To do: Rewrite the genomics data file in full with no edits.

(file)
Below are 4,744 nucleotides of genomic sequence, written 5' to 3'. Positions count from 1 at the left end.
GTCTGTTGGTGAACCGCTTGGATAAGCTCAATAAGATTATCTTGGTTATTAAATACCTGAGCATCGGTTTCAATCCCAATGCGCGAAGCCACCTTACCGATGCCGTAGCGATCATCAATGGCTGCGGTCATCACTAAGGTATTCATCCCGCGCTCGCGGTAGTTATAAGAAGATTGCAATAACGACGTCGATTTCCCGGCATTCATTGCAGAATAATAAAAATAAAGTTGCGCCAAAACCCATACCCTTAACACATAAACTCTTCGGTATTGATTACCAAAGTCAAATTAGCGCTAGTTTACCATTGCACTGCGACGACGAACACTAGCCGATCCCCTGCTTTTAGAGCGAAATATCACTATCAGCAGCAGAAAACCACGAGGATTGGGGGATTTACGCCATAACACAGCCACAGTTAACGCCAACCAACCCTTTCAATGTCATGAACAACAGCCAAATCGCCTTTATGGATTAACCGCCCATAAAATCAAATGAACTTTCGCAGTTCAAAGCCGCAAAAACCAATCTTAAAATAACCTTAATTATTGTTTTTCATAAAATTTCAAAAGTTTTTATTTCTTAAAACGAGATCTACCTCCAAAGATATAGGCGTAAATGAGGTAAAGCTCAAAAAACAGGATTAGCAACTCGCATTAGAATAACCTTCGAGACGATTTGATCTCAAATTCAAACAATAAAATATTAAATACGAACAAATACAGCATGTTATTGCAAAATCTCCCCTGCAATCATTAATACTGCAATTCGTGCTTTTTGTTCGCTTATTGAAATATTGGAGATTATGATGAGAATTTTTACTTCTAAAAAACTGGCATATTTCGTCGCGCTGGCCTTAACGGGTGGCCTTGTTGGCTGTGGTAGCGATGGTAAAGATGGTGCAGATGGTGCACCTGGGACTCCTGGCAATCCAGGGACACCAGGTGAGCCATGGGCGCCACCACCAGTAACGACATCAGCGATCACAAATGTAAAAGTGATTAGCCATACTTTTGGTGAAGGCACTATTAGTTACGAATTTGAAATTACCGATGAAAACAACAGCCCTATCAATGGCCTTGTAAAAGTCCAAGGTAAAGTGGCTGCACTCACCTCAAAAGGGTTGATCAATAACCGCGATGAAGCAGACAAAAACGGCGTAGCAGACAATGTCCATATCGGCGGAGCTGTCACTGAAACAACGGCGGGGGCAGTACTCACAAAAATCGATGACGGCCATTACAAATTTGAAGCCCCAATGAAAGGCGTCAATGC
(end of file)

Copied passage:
Below are 4,744 nucleotides of genomic sequence, written 5' to 3'. Positions count from 1 at the left end.
GTCTGTTGGTGAACCGCTTGGATAAGCTCAATAAGATTATCTTGGTTATTAAATACCTGAGCATCGGTTTCAATCCCAATGCGCGAAGCCACCTTACCGATGCCGTAGCGATCATCAATGGCTGCGGTCATCACTAAGGTATTCATCCCGCGCTCGCGGTAGTTATAAGAAGATTGCAATAACGACGTCGATTTCCCGGCATTCATTGCAGAATAATAAAAATAAAGTTGCGCCAAAACCCATACCCTTAACACATAAACTCTTCGGTATTGATTACCAAAGTCAAATTAGCGCTAGTTTACCATTGCACTGCGACGACGAACACTAGCCGATCCCCTGCTTTTAGAGCGAAATATCACTATCAGCAGCAGAAAACCACGAGGATTGGGGGATTTACGCCATAACACAGCCACAGTTAACGCCAACCAACCCTTTCAATGTCATGAACAACAGCCAAATCGCCTTTATGGATTAACCGCCCATAAAATCAAATGAACTTTCGCAGTTCAAAGCCGCAAAAACCAATCTTAAAATAACCTTAATTATTGTTTTTCATAAAATTTCAAAAGTTTTTATTTCTTAAAACGAGATCTACCTCCAAAGATATAGGCGTAAATGAGGTAAAGCTCAAAAAACAGGATTAGCAACTCGCATTAGAATAACCTTCGAGACGATTTGATCTCAAATTCAAACAATAAAATATTAAATACGAACAAATACAGCATGTTATTGCAAAATCTCCCCTGCAATCATTAATACTGCAATTCGTGCTTTTTGTTCGCTTATTGAAATATTGGAGATTATGATGAGAATTTTTACTTCTAAAAAACTGGCATATTTCGTCGCGCTGGCCTTAACGGGTGGCCTTGTTGGCTGTGGTAGCGATGGTAAAGATGGTGCAGATGGTGCACCTGGGACTCCTGGCAATCCAGGGACACCAGGTGAGCCATGGGCGCCACCACCAGTAACGACATCAGCGATCACAAATGTAAAAGTGATTAGCCATACTTTTGGTGAAGGCACTATTAGTTACGAATTTGAAATTACCGATGAAAACAACAGCCCTATCAATGGCCTTGTAAAAGTCCAAGGTAAAGTGGCTGCACTCACCTCAAAAGGGTTGATCAATAACCGCGATGAAGCAGACAAAAACGGCGTAGCAGACAATGTCCATATCGGCGGAGCTGTCACTGAAACAACGGCGGGGGCAGTACTCACAAAAATCGATGACGGCCATTACAAATTTGAAGCCCCAATGAAAGGCGTCAATGC